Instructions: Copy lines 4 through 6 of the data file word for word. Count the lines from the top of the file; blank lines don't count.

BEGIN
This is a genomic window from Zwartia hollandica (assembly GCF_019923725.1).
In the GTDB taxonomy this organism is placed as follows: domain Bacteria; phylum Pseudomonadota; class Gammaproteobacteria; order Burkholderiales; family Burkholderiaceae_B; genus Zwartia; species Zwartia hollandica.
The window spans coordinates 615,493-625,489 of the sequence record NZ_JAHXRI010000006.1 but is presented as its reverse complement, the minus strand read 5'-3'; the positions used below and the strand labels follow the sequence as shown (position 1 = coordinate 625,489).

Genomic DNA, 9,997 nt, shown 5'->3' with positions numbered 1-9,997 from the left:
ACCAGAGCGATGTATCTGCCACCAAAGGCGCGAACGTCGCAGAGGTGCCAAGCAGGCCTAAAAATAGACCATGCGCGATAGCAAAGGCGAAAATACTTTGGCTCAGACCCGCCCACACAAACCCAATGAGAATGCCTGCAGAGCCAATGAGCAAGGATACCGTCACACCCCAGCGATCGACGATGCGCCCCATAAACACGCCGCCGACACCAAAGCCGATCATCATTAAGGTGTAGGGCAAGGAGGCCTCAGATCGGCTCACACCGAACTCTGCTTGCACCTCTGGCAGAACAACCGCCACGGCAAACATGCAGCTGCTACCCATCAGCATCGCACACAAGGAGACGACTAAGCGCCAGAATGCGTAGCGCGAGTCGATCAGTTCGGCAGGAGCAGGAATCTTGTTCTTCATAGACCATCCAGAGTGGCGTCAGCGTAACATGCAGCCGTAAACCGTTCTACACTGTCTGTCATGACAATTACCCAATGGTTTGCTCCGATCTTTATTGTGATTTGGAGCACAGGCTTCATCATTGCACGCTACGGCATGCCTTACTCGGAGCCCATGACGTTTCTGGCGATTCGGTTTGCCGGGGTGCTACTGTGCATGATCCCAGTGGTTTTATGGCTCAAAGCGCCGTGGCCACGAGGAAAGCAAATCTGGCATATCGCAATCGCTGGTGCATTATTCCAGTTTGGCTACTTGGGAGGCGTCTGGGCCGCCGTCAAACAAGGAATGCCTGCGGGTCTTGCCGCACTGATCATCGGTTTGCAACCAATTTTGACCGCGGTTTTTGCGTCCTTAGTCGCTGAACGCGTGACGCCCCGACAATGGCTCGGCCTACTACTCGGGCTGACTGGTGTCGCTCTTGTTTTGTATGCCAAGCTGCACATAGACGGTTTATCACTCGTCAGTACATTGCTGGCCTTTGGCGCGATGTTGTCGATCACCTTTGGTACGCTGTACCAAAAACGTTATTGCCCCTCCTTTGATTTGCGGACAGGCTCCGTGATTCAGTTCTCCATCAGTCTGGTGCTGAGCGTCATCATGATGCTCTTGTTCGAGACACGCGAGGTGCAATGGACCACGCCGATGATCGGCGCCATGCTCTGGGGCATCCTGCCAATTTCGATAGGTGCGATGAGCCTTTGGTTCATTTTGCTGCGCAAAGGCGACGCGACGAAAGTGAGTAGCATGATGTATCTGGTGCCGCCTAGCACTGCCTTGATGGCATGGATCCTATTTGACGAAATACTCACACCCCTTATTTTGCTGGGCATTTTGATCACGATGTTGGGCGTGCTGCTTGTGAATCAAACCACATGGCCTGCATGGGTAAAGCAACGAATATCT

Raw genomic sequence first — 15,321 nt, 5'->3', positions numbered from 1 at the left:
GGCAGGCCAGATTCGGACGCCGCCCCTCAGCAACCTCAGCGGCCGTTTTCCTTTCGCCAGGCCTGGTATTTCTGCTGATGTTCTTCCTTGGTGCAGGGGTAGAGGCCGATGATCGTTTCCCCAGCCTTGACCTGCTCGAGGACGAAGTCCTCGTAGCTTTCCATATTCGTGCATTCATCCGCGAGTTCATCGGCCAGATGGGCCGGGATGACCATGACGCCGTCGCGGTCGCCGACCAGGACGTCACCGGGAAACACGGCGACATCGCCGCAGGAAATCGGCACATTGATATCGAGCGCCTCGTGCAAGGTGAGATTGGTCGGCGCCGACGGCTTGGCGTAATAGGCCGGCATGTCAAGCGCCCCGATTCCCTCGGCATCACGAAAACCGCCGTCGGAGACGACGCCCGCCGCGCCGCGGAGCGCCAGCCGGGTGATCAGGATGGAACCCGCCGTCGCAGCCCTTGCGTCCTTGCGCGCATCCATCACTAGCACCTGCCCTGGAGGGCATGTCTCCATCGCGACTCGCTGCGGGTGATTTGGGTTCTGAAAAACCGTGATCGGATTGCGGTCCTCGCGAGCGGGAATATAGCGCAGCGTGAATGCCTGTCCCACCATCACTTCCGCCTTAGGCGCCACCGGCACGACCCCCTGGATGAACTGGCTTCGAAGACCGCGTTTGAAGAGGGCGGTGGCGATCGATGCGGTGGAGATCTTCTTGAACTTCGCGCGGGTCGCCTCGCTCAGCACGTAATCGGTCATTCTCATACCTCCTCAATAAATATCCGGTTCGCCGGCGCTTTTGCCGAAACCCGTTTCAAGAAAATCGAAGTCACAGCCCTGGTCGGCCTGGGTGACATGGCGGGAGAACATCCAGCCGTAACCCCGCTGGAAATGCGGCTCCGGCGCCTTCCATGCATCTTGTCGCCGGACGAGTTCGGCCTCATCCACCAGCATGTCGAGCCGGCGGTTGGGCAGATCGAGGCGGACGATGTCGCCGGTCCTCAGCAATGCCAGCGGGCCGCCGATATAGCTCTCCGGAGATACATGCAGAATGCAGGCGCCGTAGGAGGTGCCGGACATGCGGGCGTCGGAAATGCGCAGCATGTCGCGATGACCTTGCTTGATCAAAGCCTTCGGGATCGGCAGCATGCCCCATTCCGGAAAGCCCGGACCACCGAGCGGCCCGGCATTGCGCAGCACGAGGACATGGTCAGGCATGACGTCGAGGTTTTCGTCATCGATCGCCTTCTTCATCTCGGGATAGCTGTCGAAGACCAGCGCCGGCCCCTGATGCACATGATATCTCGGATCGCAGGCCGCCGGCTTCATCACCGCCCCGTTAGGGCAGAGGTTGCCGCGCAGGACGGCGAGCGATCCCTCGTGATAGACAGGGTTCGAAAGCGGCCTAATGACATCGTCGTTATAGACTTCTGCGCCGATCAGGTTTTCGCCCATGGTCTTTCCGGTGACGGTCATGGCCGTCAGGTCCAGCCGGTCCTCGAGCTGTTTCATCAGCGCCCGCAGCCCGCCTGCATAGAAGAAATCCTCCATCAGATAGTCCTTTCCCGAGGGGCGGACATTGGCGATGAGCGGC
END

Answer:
Genomic DNA, 9,997 nt, shown 5'->3' with positions numbered 1-9,997 from the left:
ACCAGAGCGATGTATCTGCCACCAAAGGCGCGAACGTCGCAGAGGTGCCAAGCAGGCCTAAAAATAGACCATGCGCGATAGCAAAGGCGAAAATACTTTGGCTCAGACCCGCCCACACAAACCCAATGAGAATGCCTGCAGAGCCAATGAGCAAGGATACCGTCACACCCCAGCGATCGACGATGCGCCCCATAAACACGCCGCCGACACCAAAGCCGATCATCATTAAGGTGTAGGGCAAGGAGGCCTCAGATCGGCTCACACCGAACTCTGCTTGCACCTCTGGCAGAACAACCGCCACGGCAAACATGCAGCTGCTACCCATCAGCATCGCACACAAGGAGACGACTAAGCGCCAGAATGCGTAGCGCGAGTCGATCAGTTCGGCAGGAGCAGGAATCTTGTTCTTCATAGACCATCCAGAGTGGCGTCAGCGTAACATGCAGCCGTAAACCGTTCTACACTGTCTGTCATGACAATTACCCAATGGTTTGCTCCGATCTTTATTGTGATTTGGAGCACAGGCTTCATCATTGCACGCTACGGCATGCCTTACTCGGAGCCCATGACGTTTCTGGCGATTCGGTTTGCCGGGGTGCTACTGTGCATGATCCCAGTGGTTTTATGGCTCAAAGCGCCGTGGCCACGAGGAAAGCAAATCTGGCATATCGCAATCGCTGGTGCATTATTCCAGTTTGGCTACTTGGGAGGCGTCTGGGCCGCCGTCAAACAAGGAATGCCTGCGGGTCTTGCCGCACTGATCATCGGTTTGCAACCAATTTTGACCGCGGTTTTTGCGTCCTTAGTCGCTGAACGCGTGACGCCCCGACAATGGCTCGGCCTACTACTCGGGCTGACTGGTGTCGCTCTTGTTTTGTATGCCAAGCTGCACATAGACGGTTTATCACTCGTCAGTACATTGCTGGCCTTTGGCGCGATGTTGTCGATCACCTTTGGTACGCTGTACCAAAAACGTTATTGCCCCTCCTTTGATTTGCGGACAGGCTCCGTGATTCAGTTCTCCATCAGTCTGGTGCTGAGCGTCATCATGATGCTCTTGTTCGAGACACGCGAGGTGCAATGGACCACGCCGATGATCGGCGCCATGCTCTGGGGCATCCTGCCAATTTCGATAGGTGCGATGAGCCTTTGGTTCATTTTGCTGCGCAAAGGCGACGCGACGAAAGTGAGTAGCATGATGTATCTGGTGCCGCCTAGCACTGCCTTGATGGCATGGATCCTATTTGACGAAATACTCACACCCCTTATTTTGCTGGGCATTTTGATCACGATGTTGGGCGTGCTGCTTGTGAATCAAACCACATGGCCTGCATGGGTAAAGCAACGAATATCT

Raw genomic sequence first — 15,321 nt, 5'->3', positions numbered from 1 at the left: